comic: god of thunder

Worry - Thor x Reader

It was the battle of New York. You were a Shield agent helping the Avengers with locations of important events. You sat in a small but bullet proof black van, communicating to the Avengers through their ear pieces.
You were using the security cameras around the city which fed informations to your screens.

“Captain Rogers, there’s a hostage situation at the…” you trailed off, watching the feed from the camera on the back of the van. There were 2 of them. Two of the aliens which Thor’s brother brought to the earth.
Your breath caught in your throat.

“Agent (y/l/n)? Come in.” Steve’s voice.

“Go through the building behind you to the next street. It’s the building opposite that one.”

“Got it.” Steve said.

You watched the screen warily, they were looking around. You wondered if they could smell you.

“Lady (y/n)! Are you alright?” Thor. Thank god.

You spoke to Thor and only Thor, “The Chitauri. They’re here.”

“Stay where you are.”

“I really don’t think that’s an option.” You said, watching as they came closer.

“Do not fret, (y/n). I am coming for you.”

“No! Thor, don’t. I’m fine. I’ll sort it out. Keep doing what you’re doing.”

You heard his throaty laugh, “Nonsense. It will only take a few minutes.”

Then he was gone.

You continued to watch the screen. There were now 4. What the heck were they doing?

Suddenly, one of them ran down the street towards your van, tearing the camera off and shaking the van.
You covered your mouth to hold in the scream.

“(Y/n), I need an update.” Your friend Clint said.

“Uhhh.” The van was shaking. You had no idea what was going on outside.

“(Y/n)? You alright?”

You turned your attention to the view of Clint.

“The rooftop beside you has a good view of the street below.”

“I’ll get on it. Are you alright?”

“Don’t worry about me, Clint.” You shut off his line.

You heard the ripping of metal. It was only a matter of time before they reached you.

“(Y/n), where’s Thor gone off to?” Tony.

Your camera feed was gone. You only had audio now.

“I don’t know. I can’t see anything.”

“You got it under control?”


“Alright. Tell us if you need help.”

There was a loud bang on the roof and two footshaped footprints appeared.

There were a few other bangs and cracks and then the roof was torn off the van. Thor.

He looked down at you, grinning but still looking concerned.

“There. Are you all right, (y/n)?” He said, offering you a hand to pull you up.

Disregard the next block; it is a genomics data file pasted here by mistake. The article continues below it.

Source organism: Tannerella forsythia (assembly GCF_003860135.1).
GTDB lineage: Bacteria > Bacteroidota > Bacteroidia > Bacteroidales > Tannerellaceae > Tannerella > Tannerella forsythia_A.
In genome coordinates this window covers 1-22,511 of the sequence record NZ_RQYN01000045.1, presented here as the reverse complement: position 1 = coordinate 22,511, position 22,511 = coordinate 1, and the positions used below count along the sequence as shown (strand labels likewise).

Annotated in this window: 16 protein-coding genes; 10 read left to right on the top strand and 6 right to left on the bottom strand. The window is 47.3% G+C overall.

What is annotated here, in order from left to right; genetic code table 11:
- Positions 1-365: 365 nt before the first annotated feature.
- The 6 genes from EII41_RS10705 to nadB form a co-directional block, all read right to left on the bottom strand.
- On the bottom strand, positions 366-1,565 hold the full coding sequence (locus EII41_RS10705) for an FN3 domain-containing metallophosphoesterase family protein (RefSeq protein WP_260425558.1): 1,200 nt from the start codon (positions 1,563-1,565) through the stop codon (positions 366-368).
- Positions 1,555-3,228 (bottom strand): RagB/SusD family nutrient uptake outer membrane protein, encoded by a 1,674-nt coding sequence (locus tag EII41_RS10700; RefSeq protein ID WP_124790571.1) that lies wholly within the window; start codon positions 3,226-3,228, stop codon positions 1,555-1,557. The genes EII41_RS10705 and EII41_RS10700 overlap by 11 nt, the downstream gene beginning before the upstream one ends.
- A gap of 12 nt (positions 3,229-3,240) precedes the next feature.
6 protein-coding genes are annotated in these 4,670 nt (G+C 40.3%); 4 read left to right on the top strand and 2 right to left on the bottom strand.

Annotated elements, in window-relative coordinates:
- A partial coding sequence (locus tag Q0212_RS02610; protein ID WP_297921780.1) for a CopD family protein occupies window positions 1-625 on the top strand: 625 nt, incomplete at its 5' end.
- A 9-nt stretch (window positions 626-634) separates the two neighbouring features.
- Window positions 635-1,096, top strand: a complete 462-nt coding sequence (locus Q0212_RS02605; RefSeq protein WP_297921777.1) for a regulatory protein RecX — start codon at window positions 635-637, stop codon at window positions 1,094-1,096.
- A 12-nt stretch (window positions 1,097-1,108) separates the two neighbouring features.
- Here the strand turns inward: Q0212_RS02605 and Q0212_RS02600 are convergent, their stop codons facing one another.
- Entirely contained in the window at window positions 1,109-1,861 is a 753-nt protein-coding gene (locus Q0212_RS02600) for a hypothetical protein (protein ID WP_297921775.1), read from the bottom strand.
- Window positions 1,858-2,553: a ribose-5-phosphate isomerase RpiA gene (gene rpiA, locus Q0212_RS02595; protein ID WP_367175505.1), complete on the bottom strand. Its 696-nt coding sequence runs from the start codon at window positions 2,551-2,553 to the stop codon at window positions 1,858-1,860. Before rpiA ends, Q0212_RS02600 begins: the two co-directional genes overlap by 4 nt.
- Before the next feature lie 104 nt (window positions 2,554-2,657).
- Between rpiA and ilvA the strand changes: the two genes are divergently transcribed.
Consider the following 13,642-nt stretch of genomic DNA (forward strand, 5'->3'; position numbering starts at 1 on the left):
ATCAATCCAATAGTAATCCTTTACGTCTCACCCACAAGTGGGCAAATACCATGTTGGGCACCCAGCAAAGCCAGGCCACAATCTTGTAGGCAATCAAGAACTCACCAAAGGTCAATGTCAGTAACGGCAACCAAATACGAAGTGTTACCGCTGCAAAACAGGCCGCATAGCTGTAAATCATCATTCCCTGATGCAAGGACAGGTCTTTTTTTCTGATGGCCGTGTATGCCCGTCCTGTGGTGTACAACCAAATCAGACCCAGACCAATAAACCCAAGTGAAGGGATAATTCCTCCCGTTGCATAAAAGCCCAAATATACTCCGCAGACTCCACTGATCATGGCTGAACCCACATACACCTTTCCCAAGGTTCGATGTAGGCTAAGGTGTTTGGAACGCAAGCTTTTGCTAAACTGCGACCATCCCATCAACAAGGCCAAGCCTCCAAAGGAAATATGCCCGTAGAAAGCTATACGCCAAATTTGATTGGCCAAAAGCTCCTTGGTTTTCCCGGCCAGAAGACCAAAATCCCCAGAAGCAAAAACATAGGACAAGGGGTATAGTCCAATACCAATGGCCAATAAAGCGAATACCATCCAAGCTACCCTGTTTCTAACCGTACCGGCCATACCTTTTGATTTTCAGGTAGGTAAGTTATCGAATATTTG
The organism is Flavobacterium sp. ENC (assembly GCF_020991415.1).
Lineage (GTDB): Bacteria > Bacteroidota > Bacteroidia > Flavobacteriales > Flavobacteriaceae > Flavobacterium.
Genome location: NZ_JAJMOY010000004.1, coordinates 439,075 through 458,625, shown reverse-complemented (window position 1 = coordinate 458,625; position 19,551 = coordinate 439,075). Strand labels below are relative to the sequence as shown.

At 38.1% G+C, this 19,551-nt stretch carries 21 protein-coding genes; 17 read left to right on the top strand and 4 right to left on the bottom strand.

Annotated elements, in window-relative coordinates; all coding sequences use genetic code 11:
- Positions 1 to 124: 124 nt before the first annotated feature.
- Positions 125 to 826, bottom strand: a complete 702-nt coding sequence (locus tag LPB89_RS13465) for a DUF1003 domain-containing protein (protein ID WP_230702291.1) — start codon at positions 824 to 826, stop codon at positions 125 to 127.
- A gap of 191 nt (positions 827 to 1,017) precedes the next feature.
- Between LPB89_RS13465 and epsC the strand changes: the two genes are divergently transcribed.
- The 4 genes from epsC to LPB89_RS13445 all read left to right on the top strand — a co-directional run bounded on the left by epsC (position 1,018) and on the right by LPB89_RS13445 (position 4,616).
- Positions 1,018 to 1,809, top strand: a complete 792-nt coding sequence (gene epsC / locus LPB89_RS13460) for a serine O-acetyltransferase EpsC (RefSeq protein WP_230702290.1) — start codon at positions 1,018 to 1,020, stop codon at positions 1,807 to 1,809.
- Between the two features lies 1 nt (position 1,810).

As you stood on the roof of the van, one of Thor’s arms around you, you looked around to see several chitauri dead.

“I will be. Thank you, Thor.”

“You will come with me now. You can help close the portal.”

You nodded.

“I’m glad you’re safe, (Y/n).” Thor said before pressing his lips to yours.

You blushed, “You need to worry about New York, not me.”

“I will worry about both.”

Thor’s Cape

Summary: Imagine using Thor’s cape as a blanket.

Warnings: None

Word Count: 586

Notes: hey guys Its Anahi im not really sure how I feel about this one but I thought about it before going off to bed so yeah this is what my mind created before going to bed. The other admins will be officially announced tomorrow in the afternoon so yeah. The pregnancy is going swell I decided to really put effort in that one and research a little about pregnancy so it could be as accurate as possible im not sure when that will be out though so sorry. Anyway here this little one shot hope you enjoy.

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Andrei Shishkin - Perun

While the exact pantheon characterization differed between the Slavic tribes, Perun is generally believed to have been considered as the supreme god by the majority, or perhaps nearly all Slavs, at least towards the end of Slavic paganism. The earliest supreme god was probably Rod; it is unclear precisely how and why his worship as the head of pantheon evolved into the worship of Perun. Another candidate for supreme deity among at least some Slavs is Svarog.

As a thunder deity, all manner of rain-related phenomenon were associated with him. Perun’s family all had roles in the coming of rain. His sons would make the thunder and cause the lightning to strike. His daughters and wife would sift the rain. Together, they brought the moisture, thus making the land fertile so crops would grow. This would have been very important to the agricultural societies which worshipped Perun. To invoke Perun’s favor or call upon him to bring the rains, worshippers would give food offerings to the god. It is considered unlikely that human sacrifices were made to Perun.